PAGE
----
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Bruce Springsteen and the National Constitution Center?

February 17, 2012|By David Zucchino
  • The Boss, shown in 2006 in New Orleans, is now a featured exhibit at the National Constitution Center.
The Boss, shown in 2006 in New Orleans, is now a featured exhibit at the National… (Carolyn Cole / Los Angeles…)

Hitching The Boss to a Philadelphia institution that normally plumbs the deepest meanings of the Constitution and displays busts of the original signers might seem a stretch.

But, yo, this is Philly. Bruce is the city’s adopted son. (OK, so he’s technically from across the Delaware in Jersey.)

Yet it only seems natural that the Constitution Center would eventually honor a sort-of-local boy who made good as America’s troubadour. Friday, the center opened a seven-month exhibit, "From Asbury Park to the Promised Land: The Life and Music of Bruce Springsteen.’’

The exhibit, which runs until Sept. 3, features the rock 'n' roll totems dear to adoring Springsteen fans:

  • Bruce’s Fender Esquire guitar from the cover of "Born to Run." The outfit the Boss wore on the cover of "Born in the U.S.A." -- T-shirt and jeans, but you Bruce fans knew that.
  • Handwritten lyric manuscripts of your favorite Springsteen tunes, complete with Bruce’s wavy cross-outs and doodles.
  • The 1960 Corvette the Boss bought himself after "Born to Run" hit it big. A snapshot of little boy Bruce and his sister Virginia on a bench on the Asbury Park, N.J., boardwalk.

As the center’s promotional materials point out, the 150 Bruce artifacts are "never before seen outside of the Rock and Roll Hall of Fame Museum!’’ (And Cleveland weeps.)

Amy S. Rosenberg, an "only slightly obsessive’’ Bruce fan who writes for the Philadelphia Inquirer, had a little fun with the notion of analyzing the Boss the way the center analyzes all things constitutional. In an engaging Inquirer piece titled "The meaning of Bruce, debated in a new forum,’’ Rosenberg posited: "Should we apply a strict interpretation to these lyrics or a more expansive one? Historic context or first impression?’’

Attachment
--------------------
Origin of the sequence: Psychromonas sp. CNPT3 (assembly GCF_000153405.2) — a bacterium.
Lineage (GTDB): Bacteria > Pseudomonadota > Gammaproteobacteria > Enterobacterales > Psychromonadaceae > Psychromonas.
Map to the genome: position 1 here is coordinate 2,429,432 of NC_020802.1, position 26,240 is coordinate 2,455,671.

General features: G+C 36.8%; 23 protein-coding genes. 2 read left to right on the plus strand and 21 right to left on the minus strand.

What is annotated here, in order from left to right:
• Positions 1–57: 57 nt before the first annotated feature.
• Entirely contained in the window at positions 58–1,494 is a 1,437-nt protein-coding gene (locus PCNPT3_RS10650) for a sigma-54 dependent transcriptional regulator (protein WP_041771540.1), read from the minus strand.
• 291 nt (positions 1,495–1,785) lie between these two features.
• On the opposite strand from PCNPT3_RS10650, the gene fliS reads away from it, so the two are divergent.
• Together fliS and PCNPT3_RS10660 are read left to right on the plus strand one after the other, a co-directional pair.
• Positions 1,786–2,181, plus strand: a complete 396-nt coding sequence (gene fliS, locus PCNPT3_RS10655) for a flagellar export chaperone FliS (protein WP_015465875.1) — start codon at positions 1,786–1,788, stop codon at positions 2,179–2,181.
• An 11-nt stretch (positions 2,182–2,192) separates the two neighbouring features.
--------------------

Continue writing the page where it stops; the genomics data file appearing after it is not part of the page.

Chuck Darrow of the Philadelphia Daily News dismisses many of the exhibit artifacts as "somewhat prosaic and not especially interesting.’’ But he does recommend, in a "Why it’s cool’’ analysis: Bruce’s Communion photo. The Boss’s Columbia Records audition tapes. Springsteen’s 1994 best song Oscar, for "Streets of Philadelphia," presented by Whitney Houston.

David Eisner, the center’s president, says in a video interview on the center’s website that the exhibit is "a home run for us."

"Bruce Springsteen’s music is all about achieving the American dream,’’ Eisner says. "The Constitution Center is about the values and the dreams on which the American dream was based."

Not all Inquirer readers agree. In an online poll, the newspaper asked: Does a Bruce Springsteen exhibit have any place at the National Constitution Center? Twenty-four percent of respondents agreed that "Yes, he’s as American as apple pie and the Declaration.’’ Fifteen percent agreed that "Yes, his songs fit into the mold of the great protest singers.’’ Alas, a lot more people – 44% – agreed with "No, merely a commercial way to get people to buy museum tickets.’’

For faithful Springsteen fans, could the appropriate response to that last poll result be something The Boss himself once wrote: "It’s a town full of losers, we’re pulling out of here to win?’’

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